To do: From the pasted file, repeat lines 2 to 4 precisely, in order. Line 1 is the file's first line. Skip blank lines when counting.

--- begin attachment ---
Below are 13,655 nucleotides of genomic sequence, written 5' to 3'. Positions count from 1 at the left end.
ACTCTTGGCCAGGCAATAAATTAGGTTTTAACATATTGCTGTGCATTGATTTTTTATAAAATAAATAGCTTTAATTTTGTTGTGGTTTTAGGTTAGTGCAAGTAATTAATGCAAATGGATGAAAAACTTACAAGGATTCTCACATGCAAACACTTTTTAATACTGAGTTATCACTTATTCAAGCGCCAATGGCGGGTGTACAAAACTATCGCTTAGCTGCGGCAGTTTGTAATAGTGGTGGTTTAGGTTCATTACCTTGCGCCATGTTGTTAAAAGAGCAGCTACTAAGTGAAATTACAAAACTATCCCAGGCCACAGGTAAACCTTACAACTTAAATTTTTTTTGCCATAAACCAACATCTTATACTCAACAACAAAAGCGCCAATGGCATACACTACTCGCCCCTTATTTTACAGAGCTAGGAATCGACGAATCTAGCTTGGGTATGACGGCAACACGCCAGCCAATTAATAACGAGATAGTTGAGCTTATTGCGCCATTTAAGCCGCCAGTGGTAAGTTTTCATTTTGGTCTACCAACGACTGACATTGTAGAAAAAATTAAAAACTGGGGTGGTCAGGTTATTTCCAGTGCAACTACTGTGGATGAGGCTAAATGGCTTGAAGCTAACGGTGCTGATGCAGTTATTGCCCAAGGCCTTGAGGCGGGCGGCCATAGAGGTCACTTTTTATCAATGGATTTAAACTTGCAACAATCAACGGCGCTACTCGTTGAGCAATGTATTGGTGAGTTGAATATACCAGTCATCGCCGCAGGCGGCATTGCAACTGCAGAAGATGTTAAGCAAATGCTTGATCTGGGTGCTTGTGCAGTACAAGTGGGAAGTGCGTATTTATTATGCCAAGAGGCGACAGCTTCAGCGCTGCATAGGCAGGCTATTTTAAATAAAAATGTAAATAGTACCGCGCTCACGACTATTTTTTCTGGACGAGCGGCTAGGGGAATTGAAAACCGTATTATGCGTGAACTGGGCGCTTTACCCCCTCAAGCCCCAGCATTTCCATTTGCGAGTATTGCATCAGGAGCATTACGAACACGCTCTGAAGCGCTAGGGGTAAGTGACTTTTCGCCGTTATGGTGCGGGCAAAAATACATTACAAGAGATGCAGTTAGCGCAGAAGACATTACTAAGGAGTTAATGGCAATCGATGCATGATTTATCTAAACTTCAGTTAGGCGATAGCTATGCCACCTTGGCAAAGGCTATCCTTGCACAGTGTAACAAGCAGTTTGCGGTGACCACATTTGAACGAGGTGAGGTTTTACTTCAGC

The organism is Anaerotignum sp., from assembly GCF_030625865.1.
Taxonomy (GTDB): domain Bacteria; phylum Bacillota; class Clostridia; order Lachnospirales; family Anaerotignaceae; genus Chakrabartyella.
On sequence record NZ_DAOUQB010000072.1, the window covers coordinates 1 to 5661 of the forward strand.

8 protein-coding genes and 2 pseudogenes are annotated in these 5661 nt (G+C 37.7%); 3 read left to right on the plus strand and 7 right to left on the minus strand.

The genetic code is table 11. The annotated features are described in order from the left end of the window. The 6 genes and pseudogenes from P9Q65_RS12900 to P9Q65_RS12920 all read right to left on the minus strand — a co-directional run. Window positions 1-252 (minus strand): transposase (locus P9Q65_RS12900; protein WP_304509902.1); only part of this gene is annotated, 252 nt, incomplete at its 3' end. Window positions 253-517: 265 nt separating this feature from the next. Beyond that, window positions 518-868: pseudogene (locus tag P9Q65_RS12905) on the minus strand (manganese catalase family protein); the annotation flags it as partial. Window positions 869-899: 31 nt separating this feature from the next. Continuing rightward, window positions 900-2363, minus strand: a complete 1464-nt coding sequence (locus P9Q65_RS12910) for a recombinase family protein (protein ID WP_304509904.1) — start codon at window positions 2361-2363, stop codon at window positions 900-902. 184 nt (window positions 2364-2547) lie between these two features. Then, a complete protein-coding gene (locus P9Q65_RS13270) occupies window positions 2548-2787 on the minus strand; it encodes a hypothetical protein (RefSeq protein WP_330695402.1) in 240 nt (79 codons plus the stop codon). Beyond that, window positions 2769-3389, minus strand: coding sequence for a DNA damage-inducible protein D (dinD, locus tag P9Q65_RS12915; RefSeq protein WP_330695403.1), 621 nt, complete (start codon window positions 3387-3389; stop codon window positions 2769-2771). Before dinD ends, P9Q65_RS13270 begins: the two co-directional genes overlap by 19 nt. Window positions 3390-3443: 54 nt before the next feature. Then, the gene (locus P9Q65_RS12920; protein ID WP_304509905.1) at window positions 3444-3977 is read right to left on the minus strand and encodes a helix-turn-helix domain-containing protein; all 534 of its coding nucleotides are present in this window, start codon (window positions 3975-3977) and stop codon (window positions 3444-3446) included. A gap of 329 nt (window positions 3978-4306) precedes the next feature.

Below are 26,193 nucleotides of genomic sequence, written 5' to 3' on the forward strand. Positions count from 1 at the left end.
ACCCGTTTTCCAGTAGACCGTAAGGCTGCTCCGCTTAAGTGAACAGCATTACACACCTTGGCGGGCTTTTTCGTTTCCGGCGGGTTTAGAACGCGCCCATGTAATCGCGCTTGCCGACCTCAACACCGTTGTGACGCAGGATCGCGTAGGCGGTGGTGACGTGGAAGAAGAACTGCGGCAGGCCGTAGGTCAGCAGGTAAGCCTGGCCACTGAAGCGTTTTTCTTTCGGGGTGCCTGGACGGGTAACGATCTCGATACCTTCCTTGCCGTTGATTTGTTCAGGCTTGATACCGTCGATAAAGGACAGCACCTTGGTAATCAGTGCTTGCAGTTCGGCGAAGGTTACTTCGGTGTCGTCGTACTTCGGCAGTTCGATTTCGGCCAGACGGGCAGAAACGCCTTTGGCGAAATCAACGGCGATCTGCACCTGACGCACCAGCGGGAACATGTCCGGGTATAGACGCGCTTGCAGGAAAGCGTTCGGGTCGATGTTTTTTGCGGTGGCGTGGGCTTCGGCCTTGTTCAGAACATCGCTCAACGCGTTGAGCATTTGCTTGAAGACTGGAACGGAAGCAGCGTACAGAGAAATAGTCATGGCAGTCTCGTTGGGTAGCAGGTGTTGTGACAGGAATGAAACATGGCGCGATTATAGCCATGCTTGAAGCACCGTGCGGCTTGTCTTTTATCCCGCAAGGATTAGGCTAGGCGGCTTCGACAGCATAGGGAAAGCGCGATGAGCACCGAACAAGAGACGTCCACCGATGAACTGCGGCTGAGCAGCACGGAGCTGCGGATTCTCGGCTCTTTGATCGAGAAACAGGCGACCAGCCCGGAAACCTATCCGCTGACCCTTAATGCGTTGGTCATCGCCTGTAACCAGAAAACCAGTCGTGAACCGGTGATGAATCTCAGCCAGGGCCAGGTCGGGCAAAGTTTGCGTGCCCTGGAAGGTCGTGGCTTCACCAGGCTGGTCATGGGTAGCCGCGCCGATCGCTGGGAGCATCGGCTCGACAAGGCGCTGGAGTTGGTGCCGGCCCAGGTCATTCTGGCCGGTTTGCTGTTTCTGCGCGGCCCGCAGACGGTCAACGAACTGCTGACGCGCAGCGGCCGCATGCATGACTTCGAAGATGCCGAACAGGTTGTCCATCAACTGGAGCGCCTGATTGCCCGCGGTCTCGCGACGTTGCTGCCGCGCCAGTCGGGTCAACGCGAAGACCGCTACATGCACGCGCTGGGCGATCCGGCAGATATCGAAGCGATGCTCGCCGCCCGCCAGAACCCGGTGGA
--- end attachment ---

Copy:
ACTCTTGGCCAGGCAATAAATTAGGTTTTAACATATTGCTGTGCATTGATTTTTTATAAAATAAATAGCTTTAATTTTGTTGTGGTTTTAGGTTAGTGCAAGTAATTAATGCAAATGGATGAAAAACTTACAAGGATTCTCACATGCAAACACTTTTTAATACTGAGTTATCACTTATTCAAGCGCCAATGGCGGGTGTACAAAACTATCGCTTAGCTGCGGCAGTTTGTAATAGTGGTGGTTTAGGTTCATTACCTTGCGCCATGTTGTTAAAAGAGCAGCTACTAAGTGAAATTACAAAACTATCCCAGGCCACAGGTAAACCTTACAACTTAAATTTTTTTTGCCATAAACCAACATCTTATACTCAACAACAAAAGCGCCAATGGCATACACTACTCGCCCCTTATTTTACAGAGCTAGGAATCGACGAATCTAGCTTGGGTATGACGGCAACACGCCAGCCAATTAATAACGAGATAGTTGAGCTTATTGCGCCATTTAAGCCGCCAGTGGTAAGTTTTCATTTTGGTCTACCAACGACTGACATTGTAGAAAAAATTAAAAACTGGGGTGGTCAGGTTATTTCCAGTGCAACTACTGTGGATGAGGCTAAATGGCTTGAAGCTAACGGTGCTGATGCAGTTATTGCCCAAGGCCTTGAGGCGGGCGGCCATAGAGGTCACTTTTTATCAATGGATTTAAACTTGCAACAATCAACGGCGCTACTCGTTGAGCAATGTATTGGTGAGTTGAATATACCAGTCATCGCCGCAGGCGGCATTGCAACTGCAGAAGATGTTAAGCAAATGCTTGATCTGGGTGCTTGTGCAGTACAAGTGGGAAGTGCGTATTTATTATGCCAAGAGGCGACAGCTTCAGCGCTGCATAGGCAGGCTATTTTAAATAAAAATGTAAATAGTACCGCGCTCACGACTATTTTTTCTGGACGAGCGGCTAGGGGAATTGAAAACCGTATTATGCGTGAACTGGGCGCTTTACCCCCTCAAGCCCCAGCATTTCCATTTGCGAGTATTGCATCAGGAGCATTACGAACACGCTCTGAAGCGCTAGGGGTAAGTGACTTTTCGCCGTTATGGTGCGGGCAAAAATACATTACAAGAGATGCAGTTAGCGCAGAAGACATTACTAAGGAGTTAATGGCAATCGATGCATGATTTATCTAAACTTCAGTTAGGCGATAGCTATGCCACCTTGGCAAAGGCTATCCTTGCACAGTGTAACAAGCAGTTTGCGGTGACCACATTTGAACGAGGTGAGGTTTTACTTCAGC

The organism is Anaerotignum sp., from assembly GCF_030625865.1.
Taxonomy (GTDB): domain Bacteria; phylum Bacillota; class Clostridia; order Lachnospirales; family Anaerotignaceae; genus Chakrabartyella.